As the next-generation of Mini models goes on sale, they may all be electric.

According to a Tuesday report from Automobile, Mini's overseers at BMW have may have nixed all future gas engines for the brand and simultaneously pared its future lineup to just three models.

The remaining models, to come in 2023 or later, will include a replacement for the new electric Mini Cooper S E hardtop (which debuted in July as a 2020 model), a smaller urban Mini for China based on the brand's 2011 Rocketman concept, and a crossover vehicle, most likely an electric version of the Mini Countryman.

The report notes that the cars will be based on a common skateboard chassis with front-wheel drive. The vehicles will be offered with batteries sized at 35 and 50 kwh.

The 2020 Mini Cooper S E has a 32.6-kwh battery pack, and is rated at 168 miles of range in highway driving and 164 miles in the city in European testing. That's likely to be at least 20 percent lower when the car goes on sale in the U.S. at the end of the year.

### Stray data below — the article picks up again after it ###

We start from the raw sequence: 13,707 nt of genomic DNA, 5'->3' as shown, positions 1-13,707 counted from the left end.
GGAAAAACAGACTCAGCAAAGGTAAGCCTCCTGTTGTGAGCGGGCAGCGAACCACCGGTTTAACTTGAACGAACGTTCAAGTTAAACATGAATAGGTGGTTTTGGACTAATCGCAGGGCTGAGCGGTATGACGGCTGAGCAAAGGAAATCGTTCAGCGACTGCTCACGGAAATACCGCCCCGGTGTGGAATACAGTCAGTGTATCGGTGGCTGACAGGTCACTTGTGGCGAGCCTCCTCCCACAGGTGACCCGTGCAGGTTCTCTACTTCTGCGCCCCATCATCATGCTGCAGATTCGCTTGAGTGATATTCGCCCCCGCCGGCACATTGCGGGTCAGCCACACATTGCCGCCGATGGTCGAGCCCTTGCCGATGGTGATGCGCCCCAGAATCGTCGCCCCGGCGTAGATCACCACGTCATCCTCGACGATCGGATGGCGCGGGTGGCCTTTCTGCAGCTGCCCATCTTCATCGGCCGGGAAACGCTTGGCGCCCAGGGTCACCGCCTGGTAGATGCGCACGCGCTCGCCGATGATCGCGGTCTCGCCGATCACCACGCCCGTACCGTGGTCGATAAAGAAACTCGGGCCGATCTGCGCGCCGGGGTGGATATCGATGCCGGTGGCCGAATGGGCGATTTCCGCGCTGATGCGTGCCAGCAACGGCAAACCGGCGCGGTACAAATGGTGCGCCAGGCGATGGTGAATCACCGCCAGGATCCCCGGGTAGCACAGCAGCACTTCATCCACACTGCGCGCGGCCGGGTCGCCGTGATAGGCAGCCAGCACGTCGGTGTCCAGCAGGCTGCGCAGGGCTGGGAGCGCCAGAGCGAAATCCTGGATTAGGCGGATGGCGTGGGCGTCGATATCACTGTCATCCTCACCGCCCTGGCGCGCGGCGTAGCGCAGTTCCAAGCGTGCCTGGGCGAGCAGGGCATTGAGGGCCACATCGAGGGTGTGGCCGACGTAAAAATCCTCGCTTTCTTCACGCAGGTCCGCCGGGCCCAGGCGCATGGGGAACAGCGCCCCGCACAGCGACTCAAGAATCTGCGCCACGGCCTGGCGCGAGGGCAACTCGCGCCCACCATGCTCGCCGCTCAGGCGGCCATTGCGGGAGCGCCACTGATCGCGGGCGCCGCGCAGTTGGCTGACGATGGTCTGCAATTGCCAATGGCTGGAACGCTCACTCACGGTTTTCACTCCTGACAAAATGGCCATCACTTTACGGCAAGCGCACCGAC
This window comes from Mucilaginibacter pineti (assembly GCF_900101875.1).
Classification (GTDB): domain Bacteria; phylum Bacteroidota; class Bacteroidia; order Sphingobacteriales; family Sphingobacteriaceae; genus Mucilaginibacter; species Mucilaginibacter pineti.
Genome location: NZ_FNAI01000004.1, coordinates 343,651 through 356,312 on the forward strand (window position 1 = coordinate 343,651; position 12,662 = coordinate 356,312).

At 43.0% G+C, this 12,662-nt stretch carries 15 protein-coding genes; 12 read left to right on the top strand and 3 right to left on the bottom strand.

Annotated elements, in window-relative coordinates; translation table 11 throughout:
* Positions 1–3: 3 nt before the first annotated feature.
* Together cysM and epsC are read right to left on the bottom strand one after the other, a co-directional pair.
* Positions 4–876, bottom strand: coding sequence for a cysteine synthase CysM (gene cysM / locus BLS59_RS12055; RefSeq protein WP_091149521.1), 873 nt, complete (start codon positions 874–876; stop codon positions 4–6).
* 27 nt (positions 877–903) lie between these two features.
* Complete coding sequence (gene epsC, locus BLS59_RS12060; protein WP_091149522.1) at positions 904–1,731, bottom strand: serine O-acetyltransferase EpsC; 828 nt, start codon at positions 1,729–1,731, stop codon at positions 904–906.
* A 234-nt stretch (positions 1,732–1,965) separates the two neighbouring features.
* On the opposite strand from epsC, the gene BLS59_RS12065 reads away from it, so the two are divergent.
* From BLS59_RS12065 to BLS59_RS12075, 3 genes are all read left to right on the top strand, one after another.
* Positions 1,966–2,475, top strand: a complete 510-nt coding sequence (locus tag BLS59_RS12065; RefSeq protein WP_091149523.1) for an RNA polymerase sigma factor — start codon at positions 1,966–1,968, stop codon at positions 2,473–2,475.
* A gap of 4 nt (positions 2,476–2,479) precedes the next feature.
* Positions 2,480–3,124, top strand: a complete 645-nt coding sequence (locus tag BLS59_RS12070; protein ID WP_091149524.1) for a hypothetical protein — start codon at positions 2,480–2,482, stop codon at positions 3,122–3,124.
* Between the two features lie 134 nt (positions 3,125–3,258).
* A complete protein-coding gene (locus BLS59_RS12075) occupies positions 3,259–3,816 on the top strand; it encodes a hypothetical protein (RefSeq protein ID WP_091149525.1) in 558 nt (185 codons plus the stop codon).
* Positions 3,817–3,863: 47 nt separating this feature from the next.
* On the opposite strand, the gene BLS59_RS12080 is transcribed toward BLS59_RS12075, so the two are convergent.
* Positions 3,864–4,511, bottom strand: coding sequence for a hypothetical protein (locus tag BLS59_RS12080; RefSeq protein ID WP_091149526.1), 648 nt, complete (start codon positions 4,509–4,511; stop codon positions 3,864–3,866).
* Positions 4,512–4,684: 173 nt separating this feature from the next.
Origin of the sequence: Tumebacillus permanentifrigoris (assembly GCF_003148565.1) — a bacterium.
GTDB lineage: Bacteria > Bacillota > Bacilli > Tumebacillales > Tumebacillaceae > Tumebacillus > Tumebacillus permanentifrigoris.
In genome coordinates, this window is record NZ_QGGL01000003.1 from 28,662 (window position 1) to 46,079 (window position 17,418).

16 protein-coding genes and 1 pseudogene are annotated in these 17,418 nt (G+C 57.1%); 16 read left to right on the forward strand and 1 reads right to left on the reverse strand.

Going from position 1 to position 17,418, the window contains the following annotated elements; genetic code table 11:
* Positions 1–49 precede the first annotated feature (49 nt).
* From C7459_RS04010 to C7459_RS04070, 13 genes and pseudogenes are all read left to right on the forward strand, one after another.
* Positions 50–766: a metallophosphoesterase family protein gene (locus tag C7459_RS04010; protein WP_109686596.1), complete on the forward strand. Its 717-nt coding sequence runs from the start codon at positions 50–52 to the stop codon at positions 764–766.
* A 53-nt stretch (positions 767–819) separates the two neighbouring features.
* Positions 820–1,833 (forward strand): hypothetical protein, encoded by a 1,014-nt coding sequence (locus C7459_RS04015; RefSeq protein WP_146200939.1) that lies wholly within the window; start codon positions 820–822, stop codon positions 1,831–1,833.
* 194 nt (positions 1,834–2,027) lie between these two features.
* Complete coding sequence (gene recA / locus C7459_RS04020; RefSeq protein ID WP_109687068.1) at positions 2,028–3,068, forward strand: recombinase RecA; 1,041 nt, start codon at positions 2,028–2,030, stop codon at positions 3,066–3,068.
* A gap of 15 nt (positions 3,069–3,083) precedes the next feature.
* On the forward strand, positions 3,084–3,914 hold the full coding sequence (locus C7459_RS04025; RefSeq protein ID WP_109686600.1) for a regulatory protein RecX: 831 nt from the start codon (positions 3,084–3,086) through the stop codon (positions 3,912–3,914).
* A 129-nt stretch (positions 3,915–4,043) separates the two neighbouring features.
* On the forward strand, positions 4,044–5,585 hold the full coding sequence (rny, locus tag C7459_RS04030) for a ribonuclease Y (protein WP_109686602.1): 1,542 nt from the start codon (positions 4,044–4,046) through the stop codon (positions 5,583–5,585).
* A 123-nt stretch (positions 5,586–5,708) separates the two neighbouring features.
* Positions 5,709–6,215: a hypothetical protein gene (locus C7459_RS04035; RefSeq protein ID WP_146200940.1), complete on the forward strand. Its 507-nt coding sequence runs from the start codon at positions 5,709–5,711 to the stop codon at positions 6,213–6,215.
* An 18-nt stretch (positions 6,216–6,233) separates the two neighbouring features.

According to the report, the platform is being developed with Chinese partner Great Wall Motors and is called Project Grizzly.

Mini has signed an agreement with Great Wall Motors to build an electric city car in China, and some have speculated that executives may plan to follow competitor Daimler's strategy with its Smart city car division by focusing production and sales in China.

The smaller Mini based on the Rocketman appears too small to be headed for the U.S. market, and it may not be designed to meet U.S. regulations. The Countryman was conceived as a bigger Mini for the U.S., but its purpose could change.

Both the SUV and the replacement for the Mini Cooper S E hardtop would fit with stateside sales should Mini management want to stay in the U.S.